concise quality; brevity; terseness.
Archaic. a cutting up or off; mutilation.

1350–1400; Middle English (< Middle French) < Latin concīsiōn- (stem of concīsiō), equivalent to concīs(us) concise + -iōn- -ion

nonconcision, noun Unabridged
Based on the Random House Dictionary, © Random House, Inc. 2014.
Cite This Source Link To concision
World English Dictionary
concision (kənˈsɪʒən)
the quality of being concise; brevity; terseness

Collins English Dictionary - Complete & Unabridged 10th Edition
2009 © William Collins Sons & Co. Ltd. 1979, 1986 © HarperCollins
Publishers 1998, 2000, 2003, 2005, 2006, 2007, 2009
Cite This Source
Word Origin & History

late 14c., "cutting away, mutilation," also, from 16c., "circumcision," from L. concisionem "a cutting up," noun of action from concidere "to cut up" (see concise). From 18c. it began to be used in the sense of conciseness (q.v.).
Online Etymology Dictionary, © 2010 Douglas Harper
Cite This Source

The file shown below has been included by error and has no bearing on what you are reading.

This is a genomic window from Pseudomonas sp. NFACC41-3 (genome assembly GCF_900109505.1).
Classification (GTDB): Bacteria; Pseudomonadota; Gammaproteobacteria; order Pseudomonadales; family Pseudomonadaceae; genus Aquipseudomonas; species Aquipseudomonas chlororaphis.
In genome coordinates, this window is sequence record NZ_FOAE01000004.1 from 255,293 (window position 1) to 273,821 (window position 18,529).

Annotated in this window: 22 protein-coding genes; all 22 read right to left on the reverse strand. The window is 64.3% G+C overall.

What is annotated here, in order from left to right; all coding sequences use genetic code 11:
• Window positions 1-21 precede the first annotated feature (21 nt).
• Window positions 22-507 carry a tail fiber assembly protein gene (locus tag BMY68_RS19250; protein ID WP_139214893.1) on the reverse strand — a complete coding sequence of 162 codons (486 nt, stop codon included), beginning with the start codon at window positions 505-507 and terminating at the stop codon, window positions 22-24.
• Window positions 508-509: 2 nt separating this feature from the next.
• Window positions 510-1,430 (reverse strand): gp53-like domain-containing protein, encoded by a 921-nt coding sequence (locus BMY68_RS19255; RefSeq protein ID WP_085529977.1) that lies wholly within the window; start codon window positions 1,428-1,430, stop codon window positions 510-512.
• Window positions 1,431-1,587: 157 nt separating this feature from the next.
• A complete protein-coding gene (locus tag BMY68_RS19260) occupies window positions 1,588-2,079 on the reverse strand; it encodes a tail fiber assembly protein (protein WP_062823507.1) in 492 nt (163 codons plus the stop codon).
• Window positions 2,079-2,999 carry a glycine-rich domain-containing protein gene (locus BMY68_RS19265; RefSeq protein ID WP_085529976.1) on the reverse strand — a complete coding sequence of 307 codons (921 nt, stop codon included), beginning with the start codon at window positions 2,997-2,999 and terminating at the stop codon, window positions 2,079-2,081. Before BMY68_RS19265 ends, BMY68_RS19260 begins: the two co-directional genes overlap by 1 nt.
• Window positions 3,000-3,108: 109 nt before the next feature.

Bible Dictionary

Concision definition

(Gr. katatome; i.e., "mutilation"), a term used by Paul contemptuously of those who were zealots for circumcision (Phil. 3:2). Instead of the warning, "Beware of the circumcision" (peritome) i.e., of the party who pressed on Gentile converts the necessity of still observing that ordinance, he says, "Beware of the concision;" as much as to say, "This circumcision which they vaunt of is in Christ only as the gashings and mutilations of idolatrous heathen."

Easton's 1897 Bible Dictionary
Cite This Source
Example sentences
It means teaching concision of communication and designing posts to be
  attractive both visually and intellectually.
Instead, the technology-driven surfeit of modern information has made the need
  for clarity and concision more acute.
We are looking for authors who can convey ideas with clarity and concision.
The short story accomplished it all with more concision and thereby with more
Copyright © 2014, LLC. All rights reserved.
  • Please Login or Sign Up to use the Recent Searches feature